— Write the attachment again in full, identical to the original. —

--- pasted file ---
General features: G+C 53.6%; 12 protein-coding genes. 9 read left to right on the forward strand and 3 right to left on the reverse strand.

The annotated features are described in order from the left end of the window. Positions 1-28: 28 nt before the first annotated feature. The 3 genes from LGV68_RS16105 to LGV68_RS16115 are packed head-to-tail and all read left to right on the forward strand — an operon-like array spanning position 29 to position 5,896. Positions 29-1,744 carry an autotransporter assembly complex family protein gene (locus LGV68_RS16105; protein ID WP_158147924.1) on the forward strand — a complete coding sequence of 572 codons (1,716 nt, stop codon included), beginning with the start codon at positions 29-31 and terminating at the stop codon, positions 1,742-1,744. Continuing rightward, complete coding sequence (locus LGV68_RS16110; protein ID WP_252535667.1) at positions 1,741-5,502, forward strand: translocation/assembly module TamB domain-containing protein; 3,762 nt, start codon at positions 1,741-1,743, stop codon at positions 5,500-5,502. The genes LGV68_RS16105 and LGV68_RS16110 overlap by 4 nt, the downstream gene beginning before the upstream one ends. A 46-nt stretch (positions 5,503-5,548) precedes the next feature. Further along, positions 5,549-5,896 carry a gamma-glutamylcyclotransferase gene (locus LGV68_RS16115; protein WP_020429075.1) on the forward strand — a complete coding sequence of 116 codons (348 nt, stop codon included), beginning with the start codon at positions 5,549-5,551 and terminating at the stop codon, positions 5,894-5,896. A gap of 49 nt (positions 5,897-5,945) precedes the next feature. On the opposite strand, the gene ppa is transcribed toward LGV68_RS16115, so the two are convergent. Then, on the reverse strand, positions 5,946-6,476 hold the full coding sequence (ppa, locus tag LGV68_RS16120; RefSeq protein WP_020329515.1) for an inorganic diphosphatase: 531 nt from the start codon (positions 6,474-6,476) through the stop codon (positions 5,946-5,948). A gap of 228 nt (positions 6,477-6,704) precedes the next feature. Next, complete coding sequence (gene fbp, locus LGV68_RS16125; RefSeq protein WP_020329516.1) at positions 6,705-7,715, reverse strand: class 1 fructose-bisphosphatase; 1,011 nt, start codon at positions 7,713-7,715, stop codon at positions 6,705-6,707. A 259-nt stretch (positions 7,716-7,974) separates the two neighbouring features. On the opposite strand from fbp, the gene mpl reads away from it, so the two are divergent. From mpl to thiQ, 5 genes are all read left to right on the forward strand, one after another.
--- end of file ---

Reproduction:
General features: G+C 53.6%; 12 protein-coding genes. 9 read left to right on the forward strand and 3 right to left on the reverse strand.

The annotated features are described in order from the left end of the window. Positions 1-28: 28 nt before the first annotated feature. The 3 genes from LGV68_RS16105 to LGV68_RS16115 are packed head-to-tail and all read left to right on the forward strand — an operon-like array spanning position 29 to position 5,896. Positions 29-1,744 carry an autotransporter assembly complex family protein gene (locus LGV68_RS16105; protein ID WP_158147924.1) on the forward strand — a complete coding sequence of 572 codons (1,716 nt, stop codon included), beginning with the start codon at positions 29-31 and terminating at the stop codon, positions 1,742-1,744. Continuing rightward, complete coding sequence (locus LGV68_RS16110; protein ID WP_252535667.1) at positions 1,741-5,502, forward strand: translocation/assembly module TamB domain-containing protein; 3,762 nt, start codon at positions 1,741-1,743, stop codon at positions 5,500-5,502. The genes LGV68_RS16105 and LGV68_RS16110 overlap by 4 nt, the downstream gene beginning before the upstream one ends. A 46-nt stretch (positions 5,503-5,548) precedes the next feature. Further along, positions 5,549-5,896 carry a gamma-glutamylcyclotransferase gene (locus LGV68_RS16115; protein WP_020429075.1) on the forward strand — a complete coding sequence of 116 codons (348 nt, stop codon included), beginning with the start codon at positions 5,549-5,551 and terminating at the stop codon, positions 5,894-5,896. A gap of 49 nt (positions 5,897-5,945) precedes the next feature. On the opposite strand, the gene ppa is transcribed toward LGV68_RS16115, so the two are convergent. Then, on the reverse strand, positions 5,946-6,476 hold the full coding sequence (ppa, locus tag LGV68_RS16120; RefSeq protein WP_020329515.1) for an inorganic diphosphatase: 531 nt from the start codon (positions 6,474-6,476) through the stop codon (positions 5,946-5,948). A gap of 228 nt (positions 6,477-6,704) precedes the next feature. Next, complete coding sequence (gene fbp, locus LGV68_RS16125; RefSeq protein WP_020329516.1) at positions 6,705-7,715, reverse strand: class 1 fructose-bisphosphatase; 1,011 nt, start codon at positions 7,713-7,715, stop codon at positions 6,705-6,707. A 259-nt stretch (positions 7,716-7,974) separates the two neighbouring features. On the opposite strand from fbp, the gene mpl reads away from it, so the two are divergent. From mpl to thiQ, 5 genes are all read left to right on the forward strand, one after another.